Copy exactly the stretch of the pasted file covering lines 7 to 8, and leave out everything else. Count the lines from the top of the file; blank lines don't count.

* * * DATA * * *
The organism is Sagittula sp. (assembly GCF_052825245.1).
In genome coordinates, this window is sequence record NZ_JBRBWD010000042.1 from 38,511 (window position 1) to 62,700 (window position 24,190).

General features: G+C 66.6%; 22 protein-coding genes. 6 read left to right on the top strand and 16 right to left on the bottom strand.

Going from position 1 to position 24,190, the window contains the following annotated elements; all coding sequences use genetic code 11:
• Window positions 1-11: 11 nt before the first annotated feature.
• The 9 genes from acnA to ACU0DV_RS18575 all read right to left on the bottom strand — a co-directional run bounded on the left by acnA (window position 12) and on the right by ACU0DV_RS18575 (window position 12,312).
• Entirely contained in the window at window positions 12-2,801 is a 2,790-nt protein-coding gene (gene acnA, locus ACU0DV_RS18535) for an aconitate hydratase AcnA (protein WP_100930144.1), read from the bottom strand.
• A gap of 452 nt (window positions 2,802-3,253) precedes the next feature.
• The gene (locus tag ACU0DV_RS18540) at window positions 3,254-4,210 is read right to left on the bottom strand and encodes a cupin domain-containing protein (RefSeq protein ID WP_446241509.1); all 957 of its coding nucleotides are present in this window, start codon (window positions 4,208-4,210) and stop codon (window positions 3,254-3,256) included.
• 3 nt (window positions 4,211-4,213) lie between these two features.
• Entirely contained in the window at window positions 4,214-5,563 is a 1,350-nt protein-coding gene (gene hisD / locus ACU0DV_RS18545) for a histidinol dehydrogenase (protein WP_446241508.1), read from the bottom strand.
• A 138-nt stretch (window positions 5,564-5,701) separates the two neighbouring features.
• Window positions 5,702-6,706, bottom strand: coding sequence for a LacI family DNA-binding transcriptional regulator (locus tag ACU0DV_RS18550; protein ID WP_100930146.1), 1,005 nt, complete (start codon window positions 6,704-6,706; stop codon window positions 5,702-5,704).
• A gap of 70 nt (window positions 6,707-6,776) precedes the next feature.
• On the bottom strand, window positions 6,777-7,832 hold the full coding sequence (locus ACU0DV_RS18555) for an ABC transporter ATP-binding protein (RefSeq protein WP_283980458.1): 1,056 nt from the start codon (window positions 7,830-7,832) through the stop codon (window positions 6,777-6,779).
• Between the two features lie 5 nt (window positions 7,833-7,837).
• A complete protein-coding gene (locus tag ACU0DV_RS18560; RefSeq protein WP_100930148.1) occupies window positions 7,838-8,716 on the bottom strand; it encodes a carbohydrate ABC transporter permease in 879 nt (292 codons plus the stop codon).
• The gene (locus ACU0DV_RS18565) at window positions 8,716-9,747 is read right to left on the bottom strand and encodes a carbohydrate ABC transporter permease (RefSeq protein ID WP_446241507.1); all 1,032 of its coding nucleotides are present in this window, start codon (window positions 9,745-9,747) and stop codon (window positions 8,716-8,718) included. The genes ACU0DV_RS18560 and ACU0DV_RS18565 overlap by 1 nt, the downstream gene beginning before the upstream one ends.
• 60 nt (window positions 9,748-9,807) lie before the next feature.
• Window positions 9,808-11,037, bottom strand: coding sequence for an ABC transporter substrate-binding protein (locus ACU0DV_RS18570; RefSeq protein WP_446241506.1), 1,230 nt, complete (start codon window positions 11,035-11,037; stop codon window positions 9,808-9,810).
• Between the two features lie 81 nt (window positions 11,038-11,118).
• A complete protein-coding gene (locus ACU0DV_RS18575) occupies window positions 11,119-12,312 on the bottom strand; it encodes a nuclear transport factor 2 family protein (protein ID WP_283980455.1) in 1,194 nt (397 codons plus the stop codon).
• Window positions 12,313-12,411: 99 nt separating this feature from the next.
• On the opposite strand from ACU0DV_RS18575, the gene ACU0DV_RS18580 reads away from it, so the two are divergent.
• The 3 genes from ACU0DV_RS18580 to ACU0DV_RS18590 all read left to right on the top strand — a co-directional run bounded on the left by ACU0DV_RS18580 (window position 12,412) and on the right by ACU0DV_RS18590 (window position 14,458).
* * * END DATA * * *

• Entirely contained in the window at window positions 12-2,801 is a 2,790-nt protein-coding gene (gene acnA, locus ACU0DV_RS18535) for an aconitate hydratase AcnA (protein WP_100930144.1), read from the bottom strand.
• A gap of 452 nt (window positions 2,802-3,253) precedes the next feature.